Self esteem is an important factor in influencing how teenagers make decisions and engage in risk behaviour. It is important to understand what self esteem is, how it influences teenage risk behaviour, and how to help teens develop positive self esteem.
Understanding Self Esteem
Self esteem is an individual’s overall opinion and evaluation of oneself. It affects how teenagers think, feel, and behave. Self esteem can be either positive or negative and can be affected by external factors such as family and peers. A person with a positive self esteem is confident in their abilities and relationships, and is comfortable with themselves. A person with a negative self esteem may feel inadequate, worthless, or unworthy.
Teenage Risk Behaviour
Teenagers often engage in risk behaviour, such as experimenting with drugs or alcohol, as a way to cope with negative self-esteem. For example, a teen with low self esteem may engage in risky behaviour in an effort to fit in with their peers or to feel accepted and valued. Additionally, teens with a negative view of themselves may be more likely to take risks in order to prove their worth or feel more powerful.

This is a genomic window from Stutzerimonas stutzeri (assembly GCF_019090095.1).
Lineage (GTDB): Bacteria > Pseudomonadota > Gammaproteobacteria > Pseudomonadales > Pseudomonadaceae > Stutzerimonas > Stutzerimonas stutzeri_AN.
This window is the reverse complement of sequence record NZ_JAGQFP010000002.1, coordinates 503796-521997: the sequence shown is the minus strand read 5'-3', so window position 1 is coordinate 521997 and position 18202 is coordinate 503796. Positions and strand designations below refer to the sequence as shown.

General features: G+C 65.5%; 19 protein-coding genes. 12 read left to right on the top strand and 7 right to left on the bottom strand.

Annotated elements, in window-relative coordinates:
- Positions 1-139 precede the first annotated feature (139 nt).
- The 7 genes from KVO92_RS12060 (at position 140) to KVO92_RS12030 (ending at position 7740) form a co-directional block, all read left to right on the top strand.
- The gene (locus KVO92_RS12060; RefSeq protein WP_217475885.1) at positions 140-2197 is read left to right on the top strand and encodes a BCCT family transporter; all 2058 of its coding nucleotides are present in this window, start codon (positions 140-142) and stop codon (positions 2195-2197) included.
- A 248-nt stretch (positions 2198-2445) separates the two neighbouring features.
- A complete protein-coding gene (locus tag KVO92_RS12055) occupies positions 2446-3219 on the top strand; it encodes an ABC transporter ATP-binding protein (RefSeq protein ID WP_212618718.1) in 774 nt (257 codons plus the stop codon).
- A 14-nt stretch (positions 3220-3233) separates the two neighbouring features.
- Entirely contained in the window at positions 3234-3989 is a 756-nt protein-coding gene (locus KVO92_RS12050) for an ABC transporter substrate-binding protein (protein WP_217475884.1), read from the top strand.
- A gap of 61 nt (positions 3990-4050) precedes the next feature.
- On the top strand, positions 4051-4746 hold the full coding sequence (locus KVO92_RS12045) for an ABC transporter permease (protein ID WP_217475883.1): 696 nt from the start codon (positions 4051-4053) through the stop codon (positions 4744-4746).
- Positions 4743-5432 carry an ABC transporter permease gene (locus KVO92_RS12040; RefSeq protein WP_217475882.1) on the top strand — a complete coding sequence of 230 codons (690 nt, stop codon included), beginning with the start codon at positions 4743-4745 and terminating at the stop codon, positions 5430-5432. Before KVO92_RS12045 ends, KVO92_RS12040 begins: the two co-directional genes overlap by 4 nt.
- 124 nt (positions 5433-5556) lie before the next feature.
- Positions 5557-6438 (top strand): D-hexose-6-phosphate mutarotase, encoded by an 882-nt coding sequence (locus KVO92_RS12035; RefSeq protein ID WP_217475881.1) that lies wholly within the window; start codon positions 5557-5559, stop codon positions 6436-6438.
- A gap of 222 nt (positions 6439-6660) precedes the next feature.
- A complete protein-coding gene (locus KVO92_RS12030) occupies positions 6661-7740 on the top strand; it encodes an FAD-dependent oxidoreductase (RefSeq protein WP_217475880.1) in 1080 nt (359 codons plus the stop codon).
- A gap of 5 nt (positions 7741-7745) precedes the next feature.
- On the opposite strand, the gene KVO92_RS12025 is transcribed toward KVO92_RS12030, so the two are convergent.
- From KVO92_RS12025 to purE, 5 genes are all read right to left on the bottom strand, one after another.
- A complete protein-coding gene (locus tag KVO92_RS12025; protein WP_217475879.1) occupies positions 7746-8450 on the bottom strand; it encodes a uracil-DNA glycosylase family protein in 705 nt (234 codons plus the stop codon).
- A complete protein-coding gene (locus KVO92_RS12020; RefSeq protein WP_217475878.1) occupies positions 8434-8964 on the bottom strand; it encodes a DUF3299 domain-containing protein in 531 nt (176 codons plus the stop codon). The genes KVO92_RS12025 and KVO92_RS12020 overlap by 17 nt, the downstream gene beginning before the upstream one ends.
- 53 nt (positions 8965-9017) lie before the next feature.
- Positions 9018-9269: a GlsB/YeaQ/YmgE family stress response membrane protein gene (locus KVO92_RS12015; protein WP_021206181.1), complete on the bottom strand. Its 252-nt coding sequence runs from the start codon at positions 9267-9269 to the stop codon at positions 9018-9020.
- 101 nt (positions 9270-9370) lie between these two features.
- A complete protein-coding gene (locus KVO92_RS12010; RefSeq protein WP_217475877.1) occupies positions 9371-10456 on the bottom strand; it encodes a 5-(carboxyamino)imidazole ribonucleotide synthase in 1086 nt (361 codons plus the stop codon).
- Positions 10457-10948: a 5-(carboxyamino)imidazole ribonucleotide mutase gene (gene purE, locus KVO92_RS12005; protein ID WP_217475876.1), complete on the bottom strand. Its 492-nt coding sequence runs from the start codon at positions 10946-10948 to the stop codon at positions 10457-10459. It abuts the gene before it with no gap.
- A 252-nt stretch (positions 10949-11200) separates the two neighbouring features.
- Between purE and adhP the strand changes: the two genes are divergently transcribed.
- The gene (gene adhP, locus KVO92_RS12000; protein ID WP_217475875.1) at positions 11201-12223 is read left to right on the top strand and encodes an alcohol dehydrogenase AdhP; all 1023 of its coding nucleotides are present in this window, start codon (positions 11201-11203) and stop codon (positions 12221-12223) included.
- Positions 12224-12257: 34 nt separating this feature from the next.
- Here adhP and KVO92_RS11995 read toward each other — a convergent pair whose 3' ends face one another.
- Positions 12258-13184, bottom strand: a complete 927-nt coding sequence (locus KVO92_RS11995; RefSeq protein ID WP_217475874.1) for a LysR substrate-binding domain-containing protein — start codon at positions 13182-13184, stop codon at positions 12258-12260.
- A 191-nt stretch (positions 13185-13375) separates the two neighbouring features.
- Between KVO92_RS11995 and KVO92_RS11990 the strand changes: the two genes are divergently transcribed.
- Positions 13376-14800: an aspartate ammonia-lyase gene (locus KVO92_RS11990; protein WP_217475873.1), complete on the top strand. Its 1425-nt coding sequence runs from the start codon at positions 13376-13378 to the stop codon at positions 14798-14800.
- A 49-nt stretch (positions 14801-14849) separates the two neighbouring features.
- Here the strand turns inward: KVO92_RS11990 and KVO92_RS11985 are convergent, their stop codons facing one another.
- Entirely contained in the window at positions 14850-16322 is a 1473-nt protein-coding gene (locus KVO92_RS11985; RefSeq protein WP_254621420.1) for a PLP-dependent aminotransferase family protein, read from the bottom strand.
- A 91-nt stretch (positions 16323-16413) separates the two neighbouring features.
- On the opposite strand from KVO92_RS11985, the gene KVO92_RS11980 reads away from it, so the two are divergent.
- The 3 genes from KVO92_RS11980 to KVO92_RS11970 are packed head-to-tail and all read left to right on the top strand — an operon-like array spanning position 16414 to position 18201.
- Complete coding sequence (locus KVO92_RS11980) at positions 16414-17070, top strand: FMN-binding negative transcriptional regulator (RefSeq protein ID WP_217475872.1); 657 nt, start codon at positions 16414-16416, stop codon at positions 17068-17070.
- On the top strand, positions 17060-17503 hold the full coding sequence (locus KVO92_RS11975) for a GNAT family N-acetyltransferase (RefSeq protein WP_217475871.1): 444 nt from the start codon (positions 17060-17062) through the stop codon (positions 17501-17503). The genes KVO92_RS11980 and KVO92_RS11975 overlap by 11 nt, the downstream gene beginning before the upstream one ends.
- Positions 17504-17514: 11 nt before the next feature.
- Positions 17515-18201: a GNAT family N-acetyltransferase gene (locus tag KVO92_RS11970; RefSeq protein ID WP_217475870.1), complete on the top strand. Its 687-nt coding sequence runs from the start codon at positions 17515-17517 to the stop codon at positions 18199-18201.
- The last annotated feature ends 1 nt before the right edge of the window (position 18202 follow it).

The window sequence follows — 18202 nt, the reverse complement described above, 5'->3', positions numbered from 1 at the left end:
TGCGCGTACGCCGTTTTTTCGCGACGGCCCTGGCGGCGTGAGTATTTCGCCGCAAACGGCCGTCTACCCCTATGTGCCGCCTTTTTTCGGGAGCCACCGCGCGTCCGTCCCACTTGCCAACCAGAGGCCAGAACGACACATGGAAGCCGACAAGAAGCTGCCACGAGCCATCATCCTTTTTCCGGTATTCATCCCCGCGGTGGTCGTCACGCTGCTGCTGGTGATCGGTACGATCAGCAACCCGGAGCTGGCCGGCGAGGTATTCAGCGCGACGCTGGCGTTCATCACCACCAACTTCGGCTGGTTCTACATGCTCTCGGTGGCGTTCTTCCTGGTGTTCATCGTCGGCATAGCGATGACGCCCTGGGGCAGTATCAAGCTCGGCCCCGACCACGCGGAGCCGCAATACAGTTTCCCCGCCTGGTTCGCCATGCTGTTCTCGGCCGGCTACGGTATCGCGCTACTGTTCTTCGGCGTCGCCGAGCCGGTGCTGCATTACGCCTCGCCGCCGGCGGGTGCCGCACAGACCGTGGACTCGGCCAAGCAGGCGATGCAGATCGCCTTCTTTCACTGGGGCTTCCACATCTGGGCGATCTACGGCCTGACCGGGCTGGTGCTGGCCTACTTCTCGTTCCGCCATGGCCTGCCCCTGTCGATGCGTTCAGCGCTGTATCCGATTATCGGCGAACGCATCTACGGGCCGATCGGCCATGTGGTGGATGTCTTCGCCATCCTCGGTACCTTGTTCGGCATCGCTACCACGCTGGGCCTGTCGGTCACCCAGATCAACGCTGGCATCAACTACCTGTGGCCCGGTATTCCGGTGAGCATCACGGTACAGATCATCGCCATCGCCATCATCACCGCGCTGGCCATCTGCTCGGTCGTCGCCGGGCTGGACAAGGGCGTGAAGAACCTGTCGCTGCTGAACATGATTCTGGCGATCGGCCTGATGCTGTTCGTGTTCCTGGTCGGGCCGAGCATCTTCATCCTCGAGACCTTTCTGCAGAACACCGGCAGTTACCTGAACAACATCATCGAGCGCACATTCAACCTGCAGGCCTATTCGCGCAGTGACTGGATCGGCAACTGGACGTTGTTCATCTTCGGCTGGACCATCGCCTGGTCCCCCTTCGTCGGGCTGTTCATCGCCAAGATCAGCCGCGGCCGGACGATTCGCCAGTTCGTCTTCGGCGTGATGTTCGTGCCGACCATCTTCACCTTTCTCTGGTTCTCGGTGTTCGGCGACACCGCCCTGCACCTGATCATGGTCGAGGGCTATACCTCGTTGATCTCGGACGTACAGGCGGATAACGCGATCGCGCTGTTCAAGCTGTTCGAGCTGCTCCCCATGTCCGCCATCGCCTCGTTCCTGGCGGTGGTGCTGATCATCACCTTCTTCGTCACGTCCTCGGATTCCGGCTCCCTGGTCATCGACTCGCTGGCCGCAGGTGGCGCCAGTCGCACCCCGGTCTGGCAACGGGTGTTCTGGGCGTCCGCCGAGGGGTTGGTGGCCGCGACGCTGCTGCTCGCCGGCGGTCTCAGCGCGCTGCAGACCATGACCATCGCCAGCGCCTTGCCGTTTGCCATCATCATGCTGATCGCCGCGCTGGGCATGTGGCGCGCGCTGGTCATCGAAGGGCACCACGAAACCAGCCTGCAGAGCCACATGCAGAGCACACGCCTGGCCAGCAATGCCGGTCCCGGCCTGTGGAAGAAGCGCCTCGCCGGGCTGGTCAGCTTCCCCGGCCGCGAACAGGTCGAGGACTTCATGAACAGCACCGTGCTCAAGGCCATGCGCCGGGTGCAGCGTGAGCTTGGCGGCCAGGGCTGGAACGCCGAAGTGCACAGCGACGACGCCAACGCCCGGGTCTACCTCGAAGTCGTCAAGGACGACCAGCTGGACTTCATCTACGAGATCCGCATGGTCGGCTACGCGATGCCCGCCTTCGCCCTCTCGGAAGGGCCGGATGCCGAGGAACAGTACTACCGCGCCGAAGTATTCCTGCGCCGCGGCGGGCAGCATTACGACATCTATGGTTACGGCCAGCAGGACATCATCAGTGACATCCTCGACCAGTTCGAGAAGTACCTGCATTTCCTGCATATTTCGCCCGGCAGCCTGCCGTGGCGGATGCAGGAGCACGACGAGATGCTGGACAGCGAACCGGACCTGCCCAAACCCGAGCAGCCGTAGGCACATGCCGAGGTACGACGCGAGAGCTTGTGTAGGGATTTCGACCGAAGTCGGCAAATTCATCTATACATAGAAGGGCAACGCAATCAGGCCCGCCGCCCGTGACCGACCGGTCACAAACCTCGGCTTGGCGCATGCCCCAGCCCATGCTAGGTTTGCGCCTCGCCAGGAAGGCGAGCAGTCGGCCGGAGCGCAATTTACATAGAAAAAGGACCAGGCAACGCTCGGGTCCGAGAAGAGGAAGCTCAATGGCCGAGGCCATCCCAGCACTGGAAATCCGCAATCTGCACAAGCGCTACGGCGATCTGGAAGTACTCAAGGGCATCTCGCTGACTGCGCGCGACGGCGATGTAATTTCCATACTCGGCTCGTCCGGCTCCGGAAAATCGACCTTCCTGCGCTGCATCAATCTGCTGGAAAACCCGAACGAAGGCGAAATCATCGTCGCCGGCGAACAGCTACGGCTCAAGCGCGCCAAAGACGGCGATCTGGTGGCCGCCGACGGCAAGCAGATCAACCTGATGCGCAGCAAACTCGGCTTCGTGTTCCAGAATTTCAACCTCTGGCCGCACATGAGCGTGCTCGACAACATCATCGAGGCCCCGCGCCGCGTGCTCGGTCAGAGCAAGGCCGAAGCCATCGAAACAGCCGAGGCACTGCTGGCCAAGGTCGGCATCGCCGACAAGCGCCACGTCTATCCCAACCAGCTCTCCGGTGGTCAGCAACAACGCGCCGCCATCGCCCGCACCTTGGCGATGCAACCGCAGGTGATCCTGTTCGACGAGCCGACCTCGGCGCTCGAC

On the other hand, teens with positive self esteem are more likely to make healthy decisions and resist peer pressure. Teens with positive self esteem are more likely to be assertive and confident in their own opinions and decisions, and they are more likely to be aware of the consequences of their actions.
Overall, self esteem plays an important role in influencing teenage risk behaviour. It is important to help teens develop positive self esteem in order to help them make healthier decisions and resist peer pressure. Parents, educators, and other adults in a teen’s life can help by providing positive reinforcement, teaching teens positive coping skills, and encouraging them to set and reach goals.